"It was important to both of us to find a place to worship where we would both be comfortable despite our different denominational backgrounds. We both felt that it's not spiritually healthy for married couples to go their own separate ways when it comes to a home church and worship. We kept up our 'church shopping' until we found one that we both liked. It took a long time, but it was worth it." Delinda, married five years

On Praying for Each Other
"She has seen her prayers have an effect in me very quickly." Bob, married 43 years

On Heartache
"My wife and I tried for many years to have a baby. During the times when we were going through the fertility treatments, when my wife was taking all the shots and it wasn't working, we really needed to cling to each other and to God's greater purpose for our lives. Some nights, we just held each other and cried. There wasn't a lot to say, other than we knew we have a God who loves us." Peter, married 13 years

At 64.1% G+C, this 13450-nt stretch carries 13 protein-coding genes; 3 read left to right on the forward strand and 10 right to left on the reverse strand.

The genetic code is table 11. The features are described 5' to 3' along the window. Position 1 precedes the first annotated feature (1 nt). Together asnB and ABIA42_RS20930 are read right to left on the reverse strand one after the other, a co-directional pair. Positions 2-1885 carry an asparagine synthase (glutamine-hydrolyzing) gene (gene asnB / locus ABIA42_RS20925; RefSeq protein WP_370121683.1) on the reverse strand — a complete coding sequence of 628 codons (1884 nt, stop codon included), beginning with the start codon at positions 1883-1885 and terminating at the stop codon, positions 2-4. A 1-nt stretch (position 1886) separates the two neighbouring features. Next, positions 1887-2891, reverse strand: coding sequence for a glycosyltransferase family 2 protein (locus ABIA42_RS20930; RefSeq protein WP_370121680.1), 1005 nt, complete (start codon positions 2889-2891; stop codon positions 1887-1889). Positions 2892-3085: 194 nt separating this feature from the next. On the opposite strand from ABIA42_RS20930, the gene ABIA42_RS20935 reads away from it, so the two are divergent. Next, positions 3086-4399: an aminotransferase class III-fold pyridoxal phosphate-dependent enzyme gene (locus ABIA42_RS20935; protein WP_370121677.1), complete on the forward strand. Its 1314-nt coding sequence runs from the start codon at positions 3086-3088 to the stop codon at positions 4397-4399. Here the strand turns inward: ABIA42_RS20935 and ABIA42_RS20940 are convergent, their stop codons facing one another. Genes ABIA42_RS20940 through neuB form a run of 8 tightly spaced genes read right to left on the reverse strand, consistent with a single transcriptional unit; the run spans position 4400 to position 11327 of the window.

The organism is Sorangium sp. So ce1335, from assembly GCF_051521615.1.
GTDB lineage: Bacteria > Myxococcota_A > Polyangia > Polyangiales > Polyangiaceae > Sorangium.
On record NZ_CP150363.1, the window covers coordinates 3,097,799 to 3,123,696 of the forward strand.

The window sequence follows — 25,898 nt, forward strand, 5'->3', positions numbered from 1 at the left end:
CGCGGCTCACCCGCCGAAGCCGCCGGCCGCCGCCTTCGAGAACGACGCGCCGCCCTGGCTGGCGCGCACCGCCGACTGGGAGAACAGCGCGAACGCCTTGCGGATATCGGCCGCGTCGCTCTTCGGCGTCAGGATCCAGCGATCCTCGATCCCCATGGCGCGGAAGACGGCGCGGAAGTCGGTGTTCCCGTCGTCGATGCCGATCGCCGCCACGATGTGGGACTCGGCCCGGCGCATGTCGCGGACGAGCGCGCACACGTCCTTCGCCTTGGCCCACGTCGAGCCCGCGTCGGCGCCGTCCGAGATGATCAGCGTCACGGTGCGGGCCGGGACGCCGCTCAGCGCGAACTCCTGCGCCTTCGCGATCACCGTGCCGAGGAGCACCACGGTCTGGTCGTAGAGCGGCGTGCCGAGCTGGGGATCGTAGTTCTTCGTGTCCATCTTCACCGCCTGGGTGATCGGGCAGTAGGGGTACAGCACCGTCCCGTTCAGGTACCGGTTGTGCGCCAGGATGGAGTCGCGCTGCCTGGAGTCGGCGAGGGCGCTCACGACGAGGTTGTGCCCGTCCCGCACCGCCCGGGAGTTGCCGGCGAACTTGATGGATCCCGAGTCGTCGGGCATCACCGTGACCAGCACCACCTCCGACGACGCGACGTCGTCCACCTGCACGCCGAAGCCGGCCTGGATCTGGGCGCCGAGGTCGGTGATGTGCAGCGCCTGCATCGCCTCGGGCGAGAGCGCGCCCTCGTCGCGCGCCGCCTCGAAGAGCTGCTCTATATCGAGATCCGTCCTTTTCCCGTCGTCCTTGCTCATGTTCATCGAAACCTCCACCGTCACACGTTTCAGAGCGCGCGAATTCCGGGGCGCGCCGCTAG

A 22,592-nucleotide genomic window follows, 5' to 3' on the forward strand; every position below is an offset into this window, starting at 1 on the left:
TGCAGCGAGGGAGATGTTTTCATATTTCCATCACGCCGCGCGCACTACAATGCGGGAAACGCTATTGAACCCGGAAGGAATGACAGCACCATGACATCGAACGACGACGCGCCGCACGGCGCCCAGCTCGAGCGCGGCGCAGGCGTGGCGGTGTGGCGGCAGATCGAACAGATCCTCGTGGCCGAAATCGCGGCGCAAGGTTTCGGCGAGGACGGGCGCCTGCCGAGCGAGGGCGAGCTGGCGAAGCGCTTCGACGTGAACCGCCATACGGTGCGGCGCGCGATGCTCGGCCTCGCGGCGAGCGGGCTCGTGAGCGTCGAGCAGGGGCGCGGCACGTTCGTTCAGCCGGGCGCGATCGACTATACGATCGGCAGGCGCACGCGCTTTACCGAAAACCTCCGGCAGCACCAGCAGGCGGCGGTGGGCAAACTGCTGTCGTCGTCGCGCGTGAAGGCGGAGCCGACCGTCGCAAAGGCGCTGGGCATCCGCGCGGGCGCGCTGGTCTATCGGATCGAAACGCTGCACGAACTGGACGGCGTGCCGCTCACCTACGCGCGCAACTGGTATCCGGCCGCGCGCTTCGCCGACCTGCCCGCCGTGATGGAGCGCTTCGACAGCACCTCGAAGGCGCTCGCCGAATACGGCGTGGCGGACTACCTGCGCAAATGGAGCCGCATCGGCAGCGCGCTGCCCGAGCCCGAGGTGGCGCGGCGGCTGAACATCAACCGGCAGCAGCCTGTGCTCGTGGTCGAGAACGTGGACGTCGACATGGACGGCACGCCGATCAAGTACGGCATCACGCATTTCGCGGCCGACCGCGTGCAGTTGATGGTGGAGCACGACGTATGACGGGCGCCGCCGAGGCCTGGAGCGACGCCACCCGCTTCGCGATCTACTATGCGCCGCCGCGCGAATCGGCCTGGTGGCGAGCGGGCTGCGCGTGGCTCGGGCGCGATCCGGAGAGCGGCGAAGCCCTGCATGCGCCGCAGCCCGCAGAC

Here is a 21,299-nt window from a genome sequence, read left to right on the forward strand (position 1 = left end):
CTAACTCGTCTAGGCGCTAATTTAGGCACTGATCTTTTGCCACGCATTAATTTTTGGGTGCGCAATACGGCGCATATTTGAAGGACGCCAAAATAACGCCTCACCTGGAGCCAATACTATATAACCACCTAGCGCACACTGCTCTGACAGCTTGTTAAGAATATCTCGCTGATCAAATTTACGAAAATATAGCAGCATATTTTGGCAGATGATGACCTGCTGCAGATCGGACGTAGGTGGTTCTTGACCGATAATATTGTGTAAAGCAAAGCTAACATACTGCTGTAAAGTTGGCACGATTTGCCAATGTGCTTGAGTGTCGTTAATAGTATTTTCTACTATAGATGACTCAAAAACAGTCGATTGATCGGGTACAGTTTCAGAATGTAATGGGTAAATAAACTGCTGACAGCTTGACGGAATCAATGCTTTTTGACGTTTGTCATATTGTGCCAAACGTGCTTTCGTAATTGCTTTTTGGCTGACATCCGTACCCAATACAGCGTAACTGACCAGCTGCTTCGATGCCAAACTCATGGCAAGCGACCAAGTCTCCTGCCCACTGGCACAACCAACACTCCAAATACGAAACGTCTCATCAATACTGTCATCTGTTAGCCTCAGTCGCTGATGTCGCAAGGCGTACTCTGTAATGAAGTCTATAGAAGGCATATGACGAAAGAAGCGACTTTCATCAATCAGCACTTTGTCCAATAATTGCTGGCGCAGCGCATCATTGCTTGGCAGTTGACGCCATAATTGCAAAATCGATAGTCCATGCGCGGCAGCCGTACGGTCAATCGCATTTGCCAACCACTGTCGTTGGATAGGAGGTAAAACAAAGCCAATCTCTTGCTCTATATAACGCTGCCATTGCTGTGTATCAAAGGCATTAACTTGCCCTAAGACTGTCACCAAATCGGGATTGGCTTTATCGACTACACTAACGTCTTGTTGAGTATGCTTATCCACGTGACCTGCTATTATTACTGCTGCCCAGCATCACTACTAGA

On Purity
"Mistakes made before we knew each other will affect our entire married life. There will always be scars that we have to deal with. All we do is look back to see how faithful God has been in redeeming our lives. It's amazing to us." Martha, married six years

On Sex and Romance
"Romance can be really fun, but sometimes we have to schedule it. When we do, it's a blast, it's sexy, and it's just plain fun. We have to make specific times for that. Sometimes we forget that whole part of the marriage for which we got together in the first place. We sometimes read through the Song of Solomon - it's really a fun and sexual thing to do." Bobbie, married 10 years

On Working through Conflict
"We usually need a cooling-off period. Perspective comes back when the heat subsides. We recognize our responsibilities during our time apart. At that point, it's a toss-up about who approaches the other. We both want it. Sometimes during a fight, we lock eyes and almost crack up, knowing how futile our intensity is when we know we're committed to resolving it." Lori, married eight years

On Praying Together